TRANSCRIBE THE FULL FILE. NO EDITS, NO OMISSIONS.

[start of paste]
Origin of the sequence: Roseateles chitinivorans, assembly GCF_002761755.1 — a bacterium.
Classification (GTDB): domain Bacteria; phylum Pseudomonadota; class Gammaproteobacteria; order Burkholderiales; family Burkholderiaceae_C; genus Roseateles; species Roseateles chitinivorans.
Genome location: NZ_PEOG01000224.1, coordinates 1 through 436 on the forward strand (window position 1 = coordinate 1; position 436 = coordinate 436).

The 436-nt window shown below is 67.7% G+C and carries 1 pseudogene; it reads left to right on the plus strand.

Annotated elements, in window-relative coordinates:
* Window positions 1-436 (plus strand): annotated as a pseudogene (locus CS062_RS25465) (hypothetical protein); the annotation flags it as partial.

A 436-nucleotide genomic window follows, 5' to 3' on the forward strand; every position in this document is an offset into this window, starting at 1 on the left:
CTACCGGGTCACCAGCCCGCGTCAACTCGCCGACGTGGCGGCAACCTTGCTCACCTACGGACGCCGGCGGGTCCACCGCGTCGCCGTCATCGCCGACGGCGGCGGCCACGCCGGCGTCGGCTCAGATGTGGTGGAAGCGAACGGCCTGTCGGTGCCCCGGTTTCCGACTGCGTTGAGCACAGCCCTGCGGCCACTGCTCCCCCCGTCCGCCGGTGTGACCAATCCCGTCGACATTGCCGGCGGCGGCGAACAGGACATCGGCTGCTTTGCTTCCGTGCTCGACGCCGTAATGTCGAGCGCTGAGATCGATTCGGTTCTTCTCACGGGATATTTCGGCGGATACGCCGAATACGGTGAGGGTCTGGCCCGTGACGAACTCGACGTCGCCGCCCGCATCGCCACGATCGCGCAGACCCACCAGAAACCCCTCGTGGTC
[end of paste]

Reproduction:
Origin of the sequence: Roseateles chitinivorans, assembly GCF_002761755.1 — a bacterium.
Classification (GTDB): domain Bacteria; phylum Pseudomonadota; class Gammaproteobacteria; order Burkholderiales; family Burkholderiaceae_C; genus Roseateles; species Roseateles chitinivorans.
Genome location: NZ_PEOG01000224.1, coordinates 1 through 436 on the forward strand (window position 1 = coordinate 1; position 436 = coordinate 436).

The 436-nt window shown below is 67.7% G+C and carries 1 pseudogene; it reads left to right on the plus strand.

Annotated elements, in window-relative coordinates:
* Window positions 1-436 (plus strand): annotated as a pseudogene (locus CS062_RS25465) (hypothetical protein); the annotation flags it as partial.

A 436-nucleotide genomic window follows, 5' to 3' on the forward strand; every position in this document is an offset into this window, starting at 1 on the left:
CTACCGGGTCACCAGCCCGCGTCAACTCGCCGACGTGGCGGCAACCTTGCTCACCTACGGACGCCGGCGGGTCCACCGCGTCGCCGTCATCGCCGACGGCGGCGGCCACGCCGGCGTCGGCTCAGATGTGGTGGAAGCGAACGGCCTGTCGGTGCCCCGGTTTCCGACTGCGTTGAGCACAGCCCTGCGGCCACTGCTCCCCCCGTCCGCCGGTGTGACCAATCCCGTCGACATTGCCGGCGGCGGCGAACAGGACATCGGCTGCTTTGCTTCCGTGCTCGACGCCGTAATGTCGAGCGCTGAGATCGATTCGGTTCTTCTCACGGGATATTTCGGCGGATACGCCGAATACGGTGAGGGTCTGGCCCGTGACGAACTCGACGTCGCCGCCCGCATCGCCACGATCGCGCAGACCCACCAGAAACCCCTCGTGGTC